Malware is nothing new. It’s been the enemy of the internet for many years.
Despite a whole industry fighting to protect organisations from its sting, it’s not going away any time soon. Malware is a fairly broad term and refers to any software that’s been designed to intentionally cause damage to a computer, server, or network.
Everything from trojans, to worms, to viruses, to ransomware, to crypto ransomware, to cryptominers comes under this category and cyber criminals are constantly developing their next piece of devastating malicious software.
Malware is used for multiple purposes. Ransomware tried to force people to pay to get locked files back; Random Access Trojans (RATs) enable administrative control; keyloggers watch as you type and steal credentials; the lists and purposes go on.
While the vast majority of malware is used by cyber criminals to make money, there have also been instances of state sponsored hacking, where government employed hackers are tasked with stealing intellectual property or sensitive company information.
Essentially, malware protection should be a concern for every single organisation.
There are multiple ways someone can get infected with malware, from dodgy adverts on websites to rogue apps downloaded onto phones. In 99 percent of cases, however, malware uses email or web as the initial malware infection vector and can lay dormant on networks for weeks, months or even years if no-one is paying close enough attention. Phishing emails are an incredibly popular way of infecting a machine, they rely on human fallibility and, over the years, have become increasingly professional and difficult to spot.
Anti-virus was traditionally used to defend against malware infections but is no longer enough to protect organisations from the highly sophisticated techniques used by criminals today. While it’s still recommended these types of solutions are used, they need to be part of a multi-layered advanced defence, combining traditional signature-based (where the markers of known malware are used to identify it on a machine) and behaviour based anti-virus (where there are no known markers, but the behaviour of a piece of software looks likely to be malware), with static and dynamic sandboxing.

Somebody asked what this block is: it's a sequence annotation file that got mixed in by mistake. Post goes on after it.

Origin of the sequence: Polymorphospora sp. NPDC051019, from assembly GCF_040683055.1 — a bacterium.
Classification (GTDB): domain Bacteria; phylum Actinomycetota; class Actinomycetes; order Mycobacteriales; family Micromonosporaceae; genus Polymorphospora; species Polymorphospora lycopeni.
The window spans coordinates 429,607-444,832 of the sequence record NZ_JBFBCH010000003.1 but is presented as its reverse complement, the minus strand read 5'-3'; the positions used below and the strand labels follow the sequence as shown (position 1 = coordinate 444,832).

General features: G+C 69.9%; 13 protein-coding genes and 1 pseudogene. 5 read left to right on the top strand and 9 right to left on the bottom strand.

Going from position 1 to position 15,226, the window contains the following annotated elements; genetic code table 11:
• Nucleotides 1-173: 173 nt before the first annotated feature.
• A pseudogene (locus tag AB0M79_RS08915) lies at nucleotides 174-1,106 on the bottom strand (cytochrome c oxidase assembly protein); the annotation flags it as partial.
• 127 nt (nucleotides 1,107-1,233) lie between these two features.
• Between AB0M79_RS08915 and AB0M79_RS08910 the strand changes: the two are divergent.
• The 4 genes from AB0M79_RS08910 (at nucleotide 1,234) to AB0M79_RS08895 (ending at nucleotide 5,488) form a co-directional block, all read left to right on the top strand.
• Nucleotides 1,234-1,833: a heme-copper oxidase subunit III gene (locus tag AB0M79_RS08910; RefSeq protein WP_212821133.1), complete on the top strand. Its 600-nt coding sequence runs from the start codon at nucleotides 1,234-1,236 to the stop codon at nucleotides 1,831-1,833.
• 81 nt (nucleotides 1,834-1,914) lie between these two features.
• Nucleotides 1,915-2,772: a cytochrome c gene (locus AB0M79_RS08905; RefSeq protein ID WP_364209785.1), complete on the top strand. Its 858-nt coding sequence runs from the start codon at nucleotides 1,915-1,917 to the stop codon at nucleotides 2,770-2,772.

Static analysis of malware examines it without actually running it, while dynamic analysis executes malware in a controlled and monitored environment to observe its behaviour. Both types of sandboxing help organisations identify malware and inform other security tools of the threat.
Of course, ideally the malware wouldn’t get to the machine in the first place and, in order to help that, robust web and email security tools are needed. Web anti-malware can monitor the websites being visited by employees in real-time and block access to anything suspicious, while a good email security tool will scan emails before they are delivered, analysing the content, headers, links, and so on, to ensure they are safe. They’ll be quarantined if they aren’t and delivered if they are – all in the space of seconds.
For malware protection, what’s important is that all of these security tools talk to one another. It’s no use if email security finds a suspicious link, but web security let’s that link be opened. They need to work together to really provide protection.
On top of these tools, threat intelligence also plays a part to block IPs and domains that are malware distribution points, as well as prevent malware reaching out to command and control (2C) infrastructure. It also provides information on known bad files to other security tools, meaning the decisions they make are based on the latest information.
Malware protection is an on-going battle for businesses world-over, but you don’t need to live in fear of an infection. With the right tools in place, that communicate and work with one another, malware can be banished from the list of concerns.